Last week, the US Department of Agriculture reversed itself and allowed for the planting of genetically modified alfalfa without restrictions. As Tom Philpott highlights, this appears to have been a political decision. USDA chief Tom Vilsack was apparently ready to halt the planting of GM alfalfa until the White House meddled. According to the Wall Street Journal, the White House intervened because of their new mantra of limiting “burdensome” regulations. And Maureen Dowd even mentioned the cabinet-level concern over GM alfalfa, and making sure it could be planted. Philpott writes:
If White House political strategists rallied behind deregulated alfalfa, USDA chief Tom Vilsack has been much more ambivalent on the topic. Alfalfa is a prodigious pollinator — meaning that different varieties can cross-pollinate and transfer genetic material. It’s a forage crop for pastured animals, and farmers also grow it to store as hay to feed cows in winter months. For organic dairy producers, a steady supply of organic alfalfa — and organic alfalfa seed — is crucial for survival […]
With Friday’s decision, the industry triumphed. Vilsack skulked away from his previous position. Normally, “USDA rolls over for biotech industry” isn’t a newsworthy event. Ever since the days of former vice president Dan Quayle — intellectual author of official U.S. policy toward GMOs — the novel crops have benefited from minimal government regulation.
But this time was different; a USDA chief had publicly declared his willingness to defy the industry, and then was evidently forced by political pressure from above to cravenly abandon that defiance.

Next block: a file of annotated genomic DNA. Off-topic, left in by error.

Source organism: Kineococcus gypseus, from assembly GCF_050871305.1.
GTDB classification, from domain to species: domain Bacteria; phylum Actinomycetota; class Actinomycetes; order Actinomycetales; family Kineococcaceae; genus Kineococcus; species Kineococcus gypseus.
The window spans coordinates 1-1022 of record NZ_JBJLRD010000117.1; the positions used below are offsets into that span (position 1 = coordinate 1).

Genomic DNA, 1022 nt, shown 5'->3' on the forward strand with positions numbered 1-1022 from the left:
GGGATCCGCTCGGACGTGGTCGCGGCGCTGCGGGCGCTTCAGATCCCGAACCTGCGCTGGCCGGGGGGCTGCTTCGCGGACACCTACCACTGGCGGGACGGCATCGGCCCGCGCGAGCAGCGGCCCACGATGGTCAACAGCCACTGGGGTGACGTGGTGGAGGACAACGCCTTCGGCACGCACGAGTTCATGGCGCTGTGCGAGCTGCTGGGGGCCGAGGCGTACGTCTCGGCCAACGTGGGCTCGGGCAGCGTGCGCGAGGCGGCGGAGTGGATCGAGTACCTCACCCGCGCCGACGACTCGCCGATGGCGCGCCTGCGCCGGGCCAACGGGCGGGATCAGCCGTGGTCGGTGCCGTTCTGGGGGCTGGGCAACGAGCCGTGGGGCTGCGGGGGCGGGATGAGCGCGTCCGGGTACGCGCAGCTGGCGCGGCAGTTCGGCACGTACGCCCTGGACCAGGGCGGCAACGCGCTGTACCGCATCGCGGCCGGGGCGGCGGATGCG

And this isn’t the only instance of kneecapping the regulatory agencies this week, and not just at USDA, where Monsanto has more juice than the cabinet secretary. Labor has taken notice of a series of withdrawn rules at OSHA:
On Jan. 19, the Occupational Safety and Health Administration (OSHA) withdrew a proposed reinterpretation that would have strengthened its workplace noise standard. On Tuesday, the agency temporarily withdrew a proposed regulation that would restore a column on employer injury and illness logs to record their workers’ musculoskeletal disorders.
Seminario said she doesn’t think there is “a direct cause and effect” between the withdrawn rules and Obama’s new executive order on regulations, which was announced alongside a new regulatory review, but expressed labor’s worries about the situation.
“We are greatly concerned and dismayed by both of these actions. Clearly, the political environment has changed, but the need to protect workers has not,” Seminario said.
You could argue that the agencies themselves are cowering in the face of expected Congressional oversight hearings. But it sure seems like the word has come down from the top to withdraw the rules.
The “flood” of regulations over the last two years never actually happened, as Cass Sunstein pointed out in a Congressional hearing last week. Yet, in response to a CEO-led drumbeat about burdensome rules, the Administration has bottled up even more of them.